The HR Audit Checklist: Sample Questions to Get You Started
The human resources department could be considered the backbone of any company. They are the folks that deal with the underpinnings of employee relations to ensure that a company can function as it’s meant to. Running this multifaceted department is a big job–there’s recruiting, onboarding, and retention to see to, not to mention benefit management, employee morale, and the unpleasant task of occasionally needing to let someone go. Add to that the numerous intricacies and ever-changing aspect of legal compliance, and you’ll start to get a clear picture of the number of hats and HR professional must wear, usually all at once!
The last thing an employer wants is to let anything slip through the cracks, and that’s where the HR audit comes in. An audit is a tool that employers can use to get a detailed picture of existing HR practices, and like a financial audit, when done correctly it will highlight areas within the department that require improvement before a problem arises. It will also identify policies and procedures that could use improvement, take the overall pulse of employee morale, and pinpoint potential legal issues that could cause major problems to arise if not addressed. . The human resources department is almost like a business within the business it serves, and the company’s most valuable resource–its employees–are its product.
In that vein, and HR audit is very like any risk assessment within a company, and requires an understanding of risk management to take on. Taking an in-depth look at a broader risk management course is a great way to get into that frame of mind. Along with a comprehensive HR audit checklist, you can be prepared to get the most out of your company’s HR audit.
Why Do An HR Audit?
A company that uses the HR audit as a tool can expect two very important benefits from all of their hard work.
The first has to do with taking stock of employee concerns and morale. If you have had issues in the past with retention or turnover, doing a complete audit can nail down the reasons why. Perhaps you will notice that there are multiple common grievances that arise time and time again, and determine how to eliminate the source of that particular conflict.
Second, an HR audit goes straight to the bottom line: you want to ensure that the departments’ resources are being used to the greatest benefit. Turnover isn’t just indicative of employee upset, it can get very expensive. Similarly, failing to comply with state and federal rules and regulations can mean hefty fines, or in a worst-case scenario, a pricey lawsuit that can damage the company’s reputation and repel future candidates and clients.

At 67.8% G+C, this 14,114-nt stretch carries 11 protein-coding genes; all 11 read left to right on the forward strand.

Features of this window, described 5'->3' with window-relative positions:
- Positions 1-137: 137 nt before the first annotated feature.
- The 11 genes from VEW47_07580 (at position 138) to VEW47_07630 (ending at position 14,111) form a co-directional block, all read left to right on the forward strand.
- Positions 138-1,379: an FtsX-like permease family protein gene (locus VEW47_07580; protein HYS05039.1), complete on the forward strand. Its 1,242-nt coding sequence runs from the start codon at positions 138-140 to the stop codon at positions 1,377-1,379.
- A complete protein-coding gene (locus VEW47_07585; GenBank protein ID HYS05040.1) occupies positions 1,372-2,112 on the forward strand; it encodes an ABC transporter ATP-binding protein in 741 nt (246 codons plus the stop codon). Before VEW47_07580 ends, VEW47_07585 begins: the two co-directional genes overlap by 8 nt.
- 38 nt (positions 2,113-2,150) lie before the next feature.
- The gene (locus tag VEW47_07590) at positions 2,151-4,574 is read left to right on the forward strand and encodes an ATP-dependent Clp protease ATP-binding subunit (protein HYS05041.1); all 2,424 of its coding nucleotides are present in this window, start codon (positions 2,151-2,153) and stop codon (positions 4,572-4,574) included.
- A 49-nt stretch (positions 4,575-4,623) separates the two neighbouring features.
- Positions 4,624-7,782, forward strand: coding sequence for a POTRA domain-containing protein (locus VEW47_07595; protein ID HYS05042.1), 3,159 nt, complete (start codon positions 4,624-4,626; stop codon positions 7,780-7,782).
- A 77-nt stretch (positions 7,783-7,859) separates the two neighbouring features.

The audit process is lengthy and involved, but you should never let that discourage you. It helps to have a team that can help you hit all of the points on your HR audit checklist. An information management system like Evernote will help you keep track of tasks and data.
We have provided a very basic sample HR audit checklist as a jumping off point, highlighting three areas of concern for a potential audit and some simple audit questions for each area. Remember that the actual audit must be thorough to be effective, and you will likely have much more ground to cover if you are conducting your own.
The Hiring Process
You can begin your audit with a deep look into your company’s hiring process. After all, this is the first interaction that employees will have with your company, and when it runs smoothly it sets the foundation for the rest of their time there. You also need to make sure that you are not using any potentially discriminatory practices in the hiring process.
Begin by gathering the documents that your company uses in the hiring process that you wish to check for federal, state, and company policy compliance, including:
- Sample job descriptions for positions within the company
- The job application that your company uses
- Any reference/drug testing/background check policy your company uses
- The internal job posting policy
- A sample rejection letter and new hire onboarding file
You can use these sample questions to understand what, if any, weak spots exist in your current policies and ensure that you are exercising the best possible practices going forward:
- Are your job descriptions clear and concise, with essential and nonessential duties outlined?
- Are rejected applicants notified in a timely manner?
- Do all drug and background checks comply with the law and company policy to ensure that the individual’s rights are not being violated and to limit the company’s liability?
- Is tax documentation consistent with federal and state regulations?